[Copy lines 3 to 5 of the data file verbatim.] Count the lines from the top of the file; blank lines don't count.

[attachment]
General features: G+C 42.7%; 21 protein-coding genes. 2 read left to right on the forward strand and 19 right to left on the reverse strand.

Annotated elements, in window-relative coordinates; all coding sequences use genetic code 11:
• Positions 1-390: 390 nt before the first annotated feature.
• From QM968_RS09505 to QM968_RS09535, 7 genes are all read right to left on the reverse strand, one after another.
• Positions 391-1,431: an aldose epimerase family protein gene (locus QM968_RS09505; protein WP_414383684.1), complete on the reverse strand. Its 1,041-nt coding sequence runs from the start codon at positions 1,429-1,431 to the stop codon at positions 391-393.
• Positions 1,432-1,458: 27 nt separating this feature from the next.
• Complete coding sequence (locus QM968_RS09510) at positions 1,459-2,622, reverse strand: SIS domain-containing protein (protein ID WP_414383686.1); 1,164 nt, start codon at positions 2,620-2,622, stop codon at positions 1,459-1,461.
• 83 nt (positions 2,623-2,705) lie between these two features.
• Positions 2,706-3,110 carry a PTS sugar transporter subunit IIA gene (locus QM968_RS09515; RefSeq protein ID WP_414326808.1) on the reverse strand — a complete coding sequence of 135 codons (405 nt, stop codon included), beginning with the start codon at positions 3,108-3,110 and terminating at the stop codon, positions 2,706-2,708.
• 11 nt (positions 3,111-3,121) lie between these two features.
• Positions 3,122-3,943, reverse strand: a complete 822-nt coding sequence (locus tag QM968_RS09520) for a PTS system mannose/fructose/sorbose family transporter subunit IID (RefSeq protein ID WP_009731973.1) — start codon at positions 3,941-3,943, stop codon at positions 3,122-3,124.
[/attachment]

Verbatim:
• Positions 1-390: 390 nt before the first annotated feature.
• From QM968_RS09505 to QM968_RS09535, 7 genes are all read right to left on the reverse strand, one after another.
• Positions 391-1,431: an aldose epimerase family protein gene (locus QM968_RS09505; protein WP_414383684.1), complete on the reverse strand. Its 1,041-nt coding sequence runs from the start codon at positions 1,429-1,431 to the stop codon at positions 391-393.